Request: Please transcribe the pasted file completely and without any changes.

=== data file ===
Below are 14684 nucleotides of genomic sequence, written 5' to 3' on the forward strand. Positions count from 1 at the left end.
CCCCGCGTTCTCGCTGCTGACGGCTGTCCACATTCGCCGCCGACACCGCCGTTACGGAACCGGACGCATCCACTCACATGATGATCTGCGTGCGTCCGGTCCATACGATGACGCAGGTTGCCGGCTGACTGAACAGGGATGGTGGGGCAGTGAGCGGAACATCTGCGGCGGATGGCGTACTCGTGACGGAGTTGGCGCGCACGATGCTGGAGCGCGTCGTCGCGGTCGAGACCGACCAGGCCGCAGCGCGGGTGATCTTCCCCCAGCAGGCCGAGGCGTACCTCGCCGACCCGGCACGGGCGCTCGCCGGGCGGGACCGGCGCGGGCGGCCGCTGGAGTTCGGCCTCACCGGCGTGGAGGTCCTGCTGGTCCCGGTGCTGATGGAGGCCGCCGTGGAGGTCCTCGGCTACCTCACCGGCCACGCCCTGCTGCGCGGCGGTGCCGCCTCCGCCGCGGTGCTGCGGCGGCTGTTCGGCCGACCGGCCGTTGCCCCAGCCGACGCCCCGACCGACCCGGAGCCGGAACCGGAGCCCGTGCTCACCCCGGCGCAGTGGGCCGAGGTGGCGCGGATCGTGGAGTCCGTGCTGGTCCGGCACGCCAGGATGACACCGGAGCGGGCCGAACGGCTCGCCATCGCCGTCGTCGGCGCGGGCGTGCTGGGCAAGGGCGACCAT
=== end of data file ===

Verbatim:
Below are 14684 nucleotides of genomic sequence, written 5' to 3' on the forward strand. Positions count from 1 at the left end.
CCCCGCGTTCTCGCTGCTGACGGCTGTCCACATTCGCCGCCGACACCGCCGTTACGGAACCGGACGCATCCACTCACATGATGATCTGCGTGCGTCCGGTCCATACGATGACGCAGGTTGCCGGCTGACTGAACAGGGATGGTGGGGCAGTGAGCGGAACATCTGCGGCGGATGGCGTACTCGTGACGGAGTTGGCGCGCACGATGCTGGAGCGCGTCGTCGCGGTCGAGACCGACCAGGCCGCAGCGCGGGTGATCTTCCCCCAGCAGGCCGAGGCGTACCTCGCCGACCCGGCACGGGCGCTCGCCGGGCGGGACCGGCGCGGGCGGCCGCTGGAGTTCGGCCTCACCGGCGTGGAGGTCCTGCTGGTCCCGGTGCTGATGGAGGCCGCCGTGGAGGTCCTCGGCTACCTCACCGGCCACGCCCTGCTGCGCGGCGGTGCCGCCTCCGCCGCGGTGCTGCGGCGGCTGTTCGGCCGACCGGCCGTTGCCCCAGCCGACGCCCCGACCGACCCGGAGCCGGAACCGGAGCCCGTGCTCACCCCGGCGCAGTGGGCCGAGGTGGCGCGGATCGTGGAGTCCGTGCTGGTCCGGCACGCCAGGATGACACCGGAGCGGGCCGAACGGCTCGCCATCGCCGTCGTCGGCGCGGGCGTGCTGGGCAAGGGCGACCAT